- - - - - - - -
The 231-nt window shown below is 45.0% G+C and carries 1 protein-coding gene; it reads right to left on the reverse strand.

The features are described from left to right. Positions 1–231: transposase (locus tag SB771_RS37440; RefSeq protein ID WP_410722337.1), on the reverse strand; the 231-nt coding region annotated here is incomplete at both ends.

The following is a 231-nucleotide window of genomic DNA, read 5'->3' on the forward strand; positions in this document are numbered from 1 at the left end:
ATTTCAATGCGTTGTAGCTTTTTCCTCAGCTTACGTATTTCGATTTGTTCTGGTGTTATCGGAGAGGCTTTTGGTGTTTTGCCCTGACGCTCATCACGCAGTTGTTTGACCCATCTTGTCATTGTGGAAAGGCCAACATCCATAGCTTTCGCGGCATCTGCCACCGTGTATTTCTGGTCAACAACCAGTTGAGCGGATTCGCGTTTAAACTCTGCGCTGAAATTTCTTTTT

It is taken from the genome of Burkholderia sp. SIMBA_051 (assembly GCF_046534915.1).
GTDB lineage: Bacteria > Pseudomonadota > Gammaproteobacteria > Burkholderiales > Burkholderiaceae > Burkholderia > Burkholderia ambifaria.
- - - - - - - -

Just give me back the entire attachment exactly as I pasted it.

The 231-nt window shown below is 45.0% G+C and carries 1 protein-coding gene; it reads right to left on the reverse strand.

The features are described from left to right. Positions 1–231: transposase (locus tag SB771_RS37440; RefSeq protein ID WP_410722337.1), on the reverse strand; the 231-nt coding region annotated here is incomplete at both ends.

The following is a 231-nucleotide window of genomic DNA, read 5'->3' on the forward strand; positions in this document are numbered from 1 at the left end:
ATTTCAATGCGTTGTAGCTTTTTCCTCAGCTTACGTATTTCGATTTGTTCTGGTGTTATCGGAGAGGCTTTTGGTGTTTTGCCCTGACGCTCATCACGCAGTTGTTTGACCCATCTTGTCATTGTGGAAAGGCCAACATCCATAGCTTTCGCGGCATCTGCCACCGTGTATTTCTGGTCAACAACCAGTTGAGCGGATTCGCGTTTAAACTCTGCGCTGAAATTTCTTTTT

It is taken from the genome of Burkholderia sp. SIMBA_051 (assembly GCF_046534915.1).
GTDB lineage: Bacteria > Pseudomonadota > Gammaproteobacteria > Burkholderiales > Burkholderiaceae > Burkholderia > Burkholderia ambifaria.